Most earlier Roman colossi were probably absent, because they had been recast and recut, or were stored in workshops, waiting for the lime kiln or melting-pot. Those which avoided reuse must have played a role in the urban landscape, such as the Constantinian bronze colossus. One possible explanation for its survival may have been that its size made it a challenge to demolish, like the marble colossus of Constantine. Their existence may have made them both valuable to Maxentius, when he planned a new part of Rome in order to celebrate his own glory. As in the case of the marble colossus, he might have wanted to include the bronze colossus in his propaganda programme. But, when Constantine came to power and had the marble colossus reworked into his own image, he may also have claimed the bronze colossus for himself or his offspring.
Assuming that the bronze in the time period prior to Late Antiquity was portraying Commodus, it would at some time have been given the beard of that emperor. The wide openings behind the ears and the rectangular indentations on the cheeks and beneath the chin would have made it possible to attach a separately moulded beard onto the face, without fusing and remoulding. The comparisons to coin images of Commodus are striking. Like Constantine, Commodus had a long, aquiline nose, which ended in a downwards pouting tip.
It can be misleading to compare large-scale and small-scale art, such as colossi and coins, since there will be methodological differences in the production, which lead to varying expressions and styles. Nevertheless, the coin images of Commodus and the Constantinian bronze colossus have resembling profiles, and the face of the first could, with minor alterations made in cold work, pass for that of the other. The brow, however, is lower in the colossus, but that may be explained by the hypothesis that the face – as a mask – originally be-longed to Nero, but was entirely remoulded into Commodus. The coin images of Nero show him with an unusually low brow, which would have to be low, even when the portrait was recast into a new individual or it would not fit. The recast face would have to fit into the frame of the coiffure.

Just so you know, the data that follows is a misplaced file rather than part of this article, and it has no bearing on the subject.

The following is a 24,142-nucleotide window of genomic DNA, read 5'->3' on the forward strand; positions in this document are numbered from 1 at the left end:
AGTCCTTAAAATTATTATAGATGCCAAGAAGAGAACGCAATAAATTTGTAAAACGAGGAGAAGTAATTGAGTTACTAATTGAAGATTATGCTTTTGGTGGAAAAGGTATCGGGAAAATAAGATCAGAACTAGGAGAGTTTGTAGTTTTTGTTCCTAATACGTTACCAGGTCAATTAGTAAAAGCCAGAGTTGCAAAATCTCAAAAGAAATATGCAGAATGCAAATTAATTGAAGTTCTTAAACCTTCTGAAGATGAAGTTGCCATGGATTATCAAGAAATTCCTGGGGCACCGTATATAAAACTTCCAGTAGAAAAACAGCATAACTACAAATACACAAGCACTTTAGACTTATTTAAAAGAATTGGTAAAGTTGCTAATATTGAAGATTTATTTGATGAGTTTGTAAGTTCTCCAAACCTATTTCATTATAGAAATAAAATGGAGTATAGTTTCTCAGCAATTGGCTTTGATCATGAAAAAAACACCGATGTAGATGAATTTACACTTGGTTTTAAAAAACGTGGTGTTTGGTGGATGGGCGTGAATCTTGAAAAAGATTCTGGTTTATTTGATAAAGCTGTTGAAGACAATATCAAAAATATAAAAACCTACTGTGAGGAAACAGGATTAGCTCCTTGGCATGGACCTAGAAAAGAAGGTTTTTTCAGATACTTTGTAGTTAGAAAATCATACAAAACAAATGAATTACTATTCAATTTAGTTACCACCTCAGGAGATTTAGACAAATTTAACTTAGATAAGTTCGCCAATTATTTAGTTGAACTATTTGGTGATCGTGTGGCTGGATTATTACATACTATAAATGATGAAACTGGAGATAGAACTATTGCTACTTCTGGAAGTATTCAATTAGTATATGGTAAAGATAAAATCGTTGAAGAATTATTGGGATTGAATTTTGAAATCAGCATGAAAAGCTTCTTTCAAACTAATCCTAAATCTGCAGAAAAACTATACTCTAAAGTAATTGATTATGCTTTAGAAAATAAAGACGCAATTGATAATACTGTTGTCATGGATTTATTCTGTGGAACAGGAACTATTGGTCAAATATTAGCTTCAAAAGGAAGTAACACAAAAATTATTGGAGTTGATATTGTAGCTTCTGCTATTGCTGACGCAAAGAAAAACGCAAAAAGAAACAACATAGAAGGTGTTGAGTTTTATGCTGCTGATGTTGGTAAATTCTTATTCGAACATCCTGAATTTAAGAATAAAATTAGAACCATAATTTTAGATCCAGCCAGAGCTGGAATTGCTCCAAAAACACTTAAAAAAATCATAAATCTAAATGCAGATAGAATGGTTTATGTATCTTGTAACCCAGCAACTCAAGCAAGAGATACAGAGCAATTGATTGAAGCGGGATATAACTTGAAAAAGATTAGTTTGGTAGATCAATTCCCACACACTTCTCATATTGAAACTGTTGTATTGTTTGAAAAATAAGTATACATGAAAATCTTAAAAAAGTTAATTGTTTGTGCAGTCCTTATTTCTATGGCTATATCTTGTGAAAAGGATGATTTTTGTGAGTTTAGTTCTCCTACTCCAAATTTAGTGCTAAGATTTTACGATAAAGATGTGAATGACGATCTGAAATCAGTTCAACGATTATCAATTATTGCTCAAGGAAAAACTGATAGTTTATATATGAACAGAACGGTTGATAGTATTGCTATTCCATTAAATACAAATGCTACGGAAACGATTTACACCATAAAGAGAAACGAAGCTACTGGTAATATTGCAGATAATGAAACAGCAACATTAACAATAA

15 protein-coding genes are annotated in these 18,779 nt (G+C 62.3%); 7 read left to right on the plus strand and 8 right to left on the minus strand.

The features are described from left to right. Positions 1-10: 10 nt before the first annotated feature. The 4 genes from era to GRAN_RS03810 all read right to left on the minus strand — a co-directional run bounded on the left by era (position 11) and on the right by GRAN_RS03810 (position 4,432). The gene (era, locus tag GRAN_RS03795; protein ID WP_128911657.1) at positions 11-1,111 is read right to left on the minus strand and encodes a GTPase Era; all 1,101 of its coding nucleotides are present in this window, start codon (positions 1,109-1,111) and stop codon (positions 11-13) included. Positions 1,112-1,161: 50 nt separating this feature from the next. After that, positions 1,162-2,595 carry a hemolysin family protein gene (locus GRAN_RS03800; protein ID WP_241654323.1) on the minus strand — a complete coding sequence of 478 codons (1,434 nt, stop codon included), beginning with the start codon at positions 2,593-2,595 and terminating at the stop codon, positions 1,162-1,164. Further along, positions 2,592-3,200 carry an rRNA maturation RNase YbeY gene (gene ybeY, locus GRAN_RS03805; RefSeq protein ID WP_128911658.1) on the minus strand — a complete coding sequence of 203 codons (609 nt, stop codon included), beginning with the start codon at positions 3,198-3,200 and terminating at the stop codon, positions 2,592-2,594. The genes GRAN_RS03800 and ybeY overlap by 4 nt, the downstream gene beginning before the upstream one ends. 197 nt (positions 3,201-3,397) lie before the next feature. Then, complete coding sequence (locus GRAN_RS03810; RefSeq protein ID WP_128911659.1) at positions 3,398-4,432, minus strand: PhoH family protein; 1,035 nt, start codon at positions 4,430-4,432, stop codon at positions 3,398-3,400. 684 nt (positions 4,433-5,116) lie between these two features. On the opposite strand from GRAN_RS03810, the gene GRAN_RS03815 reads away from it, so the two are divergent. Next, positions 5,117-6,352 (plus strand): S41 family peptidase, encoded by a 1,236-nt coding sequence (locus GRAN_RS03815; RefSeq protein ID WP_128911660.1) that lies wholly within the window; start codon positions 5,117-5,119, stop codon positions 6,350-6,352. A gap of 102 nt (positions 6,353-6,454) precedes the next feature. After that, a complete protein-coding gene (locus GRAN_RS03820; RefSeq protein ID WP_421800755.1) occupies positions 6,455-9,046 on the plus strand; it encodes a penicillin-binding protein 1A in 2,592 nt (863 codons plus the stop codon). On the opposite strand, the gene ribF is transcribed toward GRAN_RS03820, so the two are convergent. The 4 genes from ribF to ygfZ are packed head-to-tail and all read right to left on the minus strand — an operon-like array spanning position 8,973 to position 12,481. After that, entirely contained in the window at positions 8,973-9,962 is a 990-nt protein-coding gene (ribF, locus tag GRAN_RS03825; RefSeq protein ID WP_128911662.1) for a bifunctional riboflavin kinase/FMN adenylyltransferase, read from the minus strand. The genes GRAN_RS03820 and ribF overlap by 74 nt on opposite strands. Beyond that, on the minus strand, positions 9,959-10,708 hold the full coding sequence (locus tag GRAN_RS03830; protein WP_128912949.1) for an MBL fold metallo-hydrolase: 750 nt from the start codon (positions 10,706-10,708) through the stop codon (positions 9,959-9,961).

The back of the head was not recast, as indicated by the comparison made by Ensoli, as it is still reminiscent of the Julio-Claudian hairstyles. In order to make it look like a Constantin-ian emperor in the last phase, the edges may have been remoulded into a curly fringe up front and on the backside, at the nape of the neck. It would be possible to detach the front part of the coiffure and have the front edge reshaped. Some of the original curls at the back of the head were cut off, so as to alter the portrait from Commodus into a Constantinian emperor. As the bronze colossus now stands, there is a clear discrepancy between front and backside. The discrepancy is emphasized by the last additions to the colossal portrait, which were made in cold work: the diagonally cut ridges on the eyebrows, and the pupils of the eyes. These additions, the eyebrows in particular, are late-antique.
Nevertheless, the final attribution of the bronze colossus would be difficult to identify. Much has been argued in that matter by others. To the present paper, it is not important whether it showed Constantine or his offspring, as it may first have shown the father, and later the son, by way of rededication. The purpose of this paper has been to suggest, on the basis of the little evidence that exists, that the Constantinian bronze colossus has a complicated past. Like the sun colossus, it may have been going through a recycling process from an effigy of Nero into one of Commodus, and in Late Antiquity, it may have represented a Constantinian emperor. Recycling from the first through the second and to the fourth century would not make it a unique example. Reuse was common in Antiquity. What makes the bronze colossus outstanding is the size, the impressiveness of its golden hue, and its mesmerizing enigma.
- Ensoli 2000, 78-81 with an overview of the medieval sources. See also Ruck 2007, 248-249. Benjamin of Tudela(ed. 1993, 11) mentioned a colossus in front of the Lateran in the twelfth century, which he referred to as “Samson” and which Ensoli discusses in relation to the bronze colossus. Benjamin informs, however, that this colossus was made of marble. Nevertheless, Ensoli’s point is that the colossus mentioned by Benjamin may be the same as the one in the drawing by Paolino da Venezia in the 1320’s. The colossus in the drawing could be the bronze colossus. See also the Codice Topografico 1940-1953, 149.